Blockchain and IoT: 3 missing links to catalyze an autonomous world
Jessica Groopman
January 24, 2018

There's much ado about blockchain, and still plenty ado about the internet of things (IoT). But are these two technology phenomena complementary? Both suffer from significant barriers such as scale, market fragmentation, costs and regulatory issues. But if the past is prologue, technological disruption doesn’t occur in a vacuum; rather, it occurs when multiple technologies converge.

While it is simply too early to accurately dub blockchain the “missing link” for IoT, analysis on the intersections of Distributed Ledger Technologies (DLT) and IoT surface a variety of links worth exploring. Below are three ways distributed ledger technologies help fill critical gaps in IoT.

Security: DLTs Presents New Design Considerations for IoT Topologies

Blockchain is not a silver bullet solution for IoT security. Instead, DLT offer new design considerations and applications for cryptography across myriad parts of any IoT topology.

  • Smart contracts are small pieces of software encoded into blockchain protocol and a first line of defense, in that businesses can write security rules into the execution of a transaction.
  • Distributed architectures in and of themselves help minimize the risk of single-point failure, such that the penetration of any single node will not cause the broader network to collapse.
  • Cryptographic signatures occurring at the block or transaction-level also spell immutability and greater transparency, which can deter tampering.
  • Zero Knowledge Proofs (ZKPs) are a cryptographic technique allowing two parties to prove that a proposition is true without revealing any information about the event.
  • Identity authentications, permissions, public and private keys all enhance security associated with who can access what and when.

Interoperability: DLT fosters more granular and controlled data-sharing

One of the most commonly cited (and experienced) challenges facing IoT is the inability to integrate data and functionality, never mind insights, across multiple devices. Although blockchain is not a data integration tool per se, distributed ledgers are inherently designed to offer shared visibility of data.

  • Decentralized architectures are inherently designed to distribute controls across multiple participants. In enterprise IoT environments, this helps mitigate competitive threats of centralized control—a significant barrier to IoT interoperability.
  • Consensus mechanisms are essentially the computational proofs participants in the network must complete to verify an event has been registered. IoT devices themselves could come equipped with wallets, firmware, or code to participate in shared ledgers. SKUChain’s PopCodes are one supply chain example.
  • On-chain versus off-chain, and multiple chains. What data go on versus off-chain is an essential question in configuring DLT initiatives, and particularly important in consideration of data volumes, scale, privacy, security and compliance. From an IoT standpoint, it allows a more granular way to parse out which data are shared and which are not.
  • Open data exchanges, in which DLT is used as a decentralized secure open marketplace for multiple participants to share data to drive innovation (and even be compensated for doing so). IOTA’s Data Marketplace and the automotive industry’s Autonomous Vehicle Data Exchange (AVDEX) are two important examples to watch.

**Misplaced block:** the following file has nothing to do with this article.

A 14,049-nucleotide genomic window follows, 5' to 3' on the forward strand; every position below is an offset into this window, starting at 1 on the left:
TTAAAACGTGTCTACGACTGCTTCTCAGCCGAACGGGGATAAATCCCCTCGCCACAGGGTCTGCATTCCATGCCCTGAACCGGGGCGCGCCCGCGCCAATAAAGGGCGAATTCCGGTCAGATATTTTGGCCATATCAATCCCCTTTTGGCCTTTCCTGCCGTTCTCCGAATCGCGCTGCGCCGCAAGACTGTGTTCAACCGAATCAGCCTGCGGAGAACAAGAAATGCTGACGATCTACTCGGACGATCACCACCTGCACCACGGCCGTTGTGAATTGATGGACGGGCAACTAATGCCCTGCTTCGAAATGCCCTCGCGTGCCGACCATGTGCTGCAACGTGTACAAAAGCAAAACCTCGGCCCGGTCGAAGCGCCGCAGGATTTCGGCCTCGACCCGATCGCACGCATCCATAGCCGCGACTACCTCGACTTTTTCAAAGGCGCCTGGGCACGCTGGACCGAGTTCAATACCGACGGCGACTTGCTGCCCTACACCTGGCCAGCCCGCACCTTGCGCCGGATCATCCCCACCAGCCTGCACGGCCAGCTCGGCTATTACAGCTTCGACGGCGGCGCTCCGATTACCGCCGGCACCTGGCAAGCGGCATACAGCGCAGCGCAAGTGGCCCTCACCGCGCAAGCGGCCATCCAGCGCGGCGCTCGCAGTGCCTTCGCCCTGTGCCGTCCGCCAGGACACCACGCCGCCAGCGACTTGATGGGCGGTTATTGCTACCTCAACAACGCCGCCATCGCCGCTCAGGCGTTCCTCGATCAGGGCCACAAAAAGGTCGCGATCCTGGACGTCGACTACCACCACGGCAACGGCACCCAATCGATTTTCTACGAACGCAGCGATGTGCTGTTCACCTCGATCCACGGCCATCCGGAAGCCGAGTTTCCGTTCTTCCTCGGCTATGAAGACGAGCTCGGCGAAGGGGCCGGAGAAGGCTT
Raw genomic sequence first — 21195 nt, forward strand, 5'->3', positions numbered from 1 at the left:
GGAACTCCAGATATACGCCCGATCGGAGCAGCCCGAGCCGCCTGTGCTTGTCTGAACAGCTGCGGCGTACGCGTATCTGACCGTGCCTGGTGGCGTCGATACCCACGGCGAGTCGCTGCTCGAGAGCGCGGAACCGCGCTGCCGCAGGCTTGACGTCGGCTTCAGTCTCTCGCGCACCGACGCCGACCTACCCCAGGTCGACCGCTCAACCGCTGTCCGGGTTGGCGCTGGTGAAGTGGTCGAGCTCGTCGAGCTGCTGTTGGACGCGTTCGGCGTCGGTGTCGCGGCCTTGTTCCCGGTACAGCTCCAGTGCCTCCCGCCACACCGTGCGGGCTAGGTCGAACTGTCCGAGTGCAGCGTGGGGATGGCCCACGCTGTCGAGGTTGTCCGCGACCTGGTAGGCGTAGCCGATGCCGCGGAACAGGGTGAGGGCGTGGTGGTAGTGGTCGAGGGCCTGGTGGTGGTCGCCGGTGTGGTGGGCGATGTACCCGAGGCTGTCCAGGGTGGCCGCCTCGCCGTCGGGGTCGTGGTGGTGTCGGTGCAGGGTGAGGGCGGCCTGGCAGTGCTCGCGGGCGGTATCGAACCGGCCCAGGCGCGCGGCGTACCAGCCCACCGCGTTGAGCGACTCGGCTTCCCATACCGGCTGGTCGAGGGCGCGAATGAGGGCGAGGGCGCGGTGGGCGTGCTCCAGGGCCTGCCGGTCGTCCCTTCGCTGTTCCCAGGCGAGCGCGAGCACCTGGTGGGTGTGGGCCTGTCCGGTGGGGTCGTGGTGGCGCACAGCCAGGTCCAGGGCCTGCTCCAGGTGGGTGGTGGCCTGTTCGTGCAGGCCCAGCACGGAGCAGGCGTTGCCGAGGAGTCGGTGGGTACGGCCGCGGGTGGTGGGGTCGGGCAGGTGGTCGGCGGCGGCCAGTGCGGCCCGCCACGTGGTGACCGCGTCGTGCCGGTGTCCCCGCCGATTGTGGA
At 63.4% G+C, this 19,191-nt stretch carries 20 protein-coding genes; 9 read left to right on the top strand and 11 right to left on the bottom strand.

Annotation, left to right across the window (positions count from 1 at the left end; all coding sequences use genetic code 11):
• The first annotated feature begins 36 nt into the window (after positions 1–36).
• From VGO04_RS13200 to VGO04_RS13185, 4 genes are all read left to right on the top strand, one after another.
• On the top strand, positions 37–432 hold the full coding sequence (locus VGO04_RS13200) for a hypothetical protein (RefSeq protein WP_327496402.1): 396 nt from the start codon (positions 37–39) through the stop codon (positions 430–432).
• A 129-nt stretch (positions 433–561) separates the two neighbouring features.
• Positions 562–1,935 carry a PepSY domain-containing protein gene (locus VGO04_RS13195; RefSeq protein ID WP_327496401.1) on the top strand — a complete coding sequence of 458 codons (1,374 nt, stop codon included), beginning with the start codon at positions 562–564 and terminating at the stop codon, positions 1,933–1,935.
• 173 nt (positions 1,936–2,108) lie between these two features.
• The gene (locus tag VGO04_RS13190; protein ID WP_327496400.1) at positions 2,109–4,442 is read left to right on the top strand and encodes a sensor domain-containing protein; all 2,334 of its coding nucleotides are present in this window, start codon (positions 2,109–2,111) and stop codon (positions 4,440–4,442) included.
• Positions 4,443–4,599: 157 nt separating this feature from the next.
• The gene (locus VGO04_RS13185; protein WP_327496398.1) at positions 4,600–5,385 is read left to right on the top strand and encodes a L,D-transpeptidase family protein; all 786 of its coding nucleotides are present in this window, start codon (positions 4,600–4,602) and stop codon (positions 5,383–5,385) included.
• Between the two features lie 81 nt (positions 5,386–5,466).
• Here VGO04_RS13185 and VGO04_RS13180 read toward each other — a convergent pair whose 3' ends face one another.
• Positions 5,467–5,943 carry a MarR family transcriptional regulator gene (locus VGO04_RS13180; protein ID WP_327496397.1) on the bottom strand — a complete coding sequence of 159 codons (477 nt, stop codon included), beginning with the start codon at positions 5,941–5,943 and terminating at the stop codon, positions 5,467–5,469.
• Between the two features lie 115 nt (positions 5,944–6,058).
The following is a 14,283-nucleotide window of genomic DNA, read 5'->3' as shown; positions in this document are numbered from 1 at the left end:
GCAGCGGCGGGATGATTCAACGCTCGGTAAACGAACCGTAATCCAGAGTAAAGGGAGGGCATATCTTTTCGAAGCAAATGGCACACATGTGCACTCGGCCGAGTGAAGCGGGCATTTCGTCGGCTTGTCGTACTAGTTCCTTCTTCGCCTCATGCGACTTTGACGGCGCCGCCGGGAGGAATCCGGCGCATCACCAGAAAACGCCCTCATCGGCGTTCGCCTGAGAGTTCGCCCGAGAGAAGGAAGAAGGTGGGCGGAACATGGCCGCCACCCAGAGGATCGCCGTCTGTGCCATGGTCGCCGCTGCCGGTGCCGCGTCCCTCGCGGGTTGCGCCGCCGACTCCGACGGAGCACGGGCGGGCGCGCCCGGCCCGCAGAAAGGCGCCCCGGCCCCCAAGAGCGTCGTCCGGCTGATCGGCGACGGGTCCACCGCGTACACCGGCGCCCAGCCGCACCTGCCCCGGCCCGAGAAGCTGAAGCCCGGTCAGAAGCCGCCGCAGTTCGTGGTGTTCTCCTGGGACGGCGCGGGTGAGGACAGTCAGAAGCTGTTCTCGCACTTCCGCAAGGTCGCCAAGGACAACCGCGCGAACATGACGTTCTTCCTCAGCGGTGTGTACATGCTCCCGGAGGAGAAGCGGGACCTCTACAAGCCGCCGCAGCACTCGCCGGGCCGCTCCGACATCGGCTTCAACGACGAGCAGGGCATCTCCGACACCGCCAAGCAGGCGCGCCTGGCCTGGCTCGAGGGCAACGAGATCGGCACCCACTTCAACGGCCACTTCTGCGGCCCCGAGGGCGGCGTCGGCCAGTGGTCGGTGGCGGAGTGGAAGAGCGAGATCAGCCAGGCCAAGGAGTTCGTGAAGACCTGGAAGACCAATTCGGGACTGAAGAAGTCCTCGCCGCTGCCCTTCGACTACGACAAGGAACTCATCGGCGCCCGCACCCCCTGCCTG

Monetization: Beyond device-to-device, to ecosystem-level business models

Although blockchain is often associated with the exchange of value, its underlying technologies comprise core platform architecture. Therefore, they are more often associated with cost efficiencies than net new revenue generation. That said, our research suggests near term efficiencies gained will lay the bedrock for the coordination and data sharing required to support next generation monetization models involving an ecosystem of providers.

  • Near-term, efficiencies gained through product identity authentication and shared visibility across product lifecycles. A single truth for product identity is foundational to design integrity, track and trace, supply chain reconciliation, compliance adherence, counterfeit prevention, etc. It is also key for any use case in which devices generate net new revenues (e.g., M2M transactions, microtransactions, autonomous services, on-demand asset sharing, etc.).
  • M2M transactions and microtransactions, DLT serves as a shared instantaneous payment rail to register, validate, reconcile and release payments across parties or other devices. Early examples include Teslas transacting with tollbooths or P2P+ commercial energy bartering. Longer term, this is an essential building block for autonomous products and on-demand access, insurance and self-repairs.
  • Ecosystem-wide infrastructure = ecosystem-wide monetization opportunities that today, are not possible. Or to the extent they exist, are highly centralized (e.g., app ecosystems à la Google, Microsoft, Amazon, etc.). Consider the opportunities for value exchange when disparate and diverse manufacturers, brands, service providers, insurance companies, energy providers, etc. can leverage each other’s platforms to extend and improve their products and services. 

Similar to what TCP/IP -- the de-facto standard for transmitting data over networks -- did for the internet, the sharing of data across physical networks requires an interoperable layer for recording the events associated with the data. Although we’re in the embryonic days of blockchain and DLT, the decentralized paradigm akin to, but still missing from the internet, offers the potential for ecosystems to generate and move value with vastly greater security, efficiency and most importantly, trust. 

Jessica Groopman is an industry analyst and founding partner of Kaleido Insights.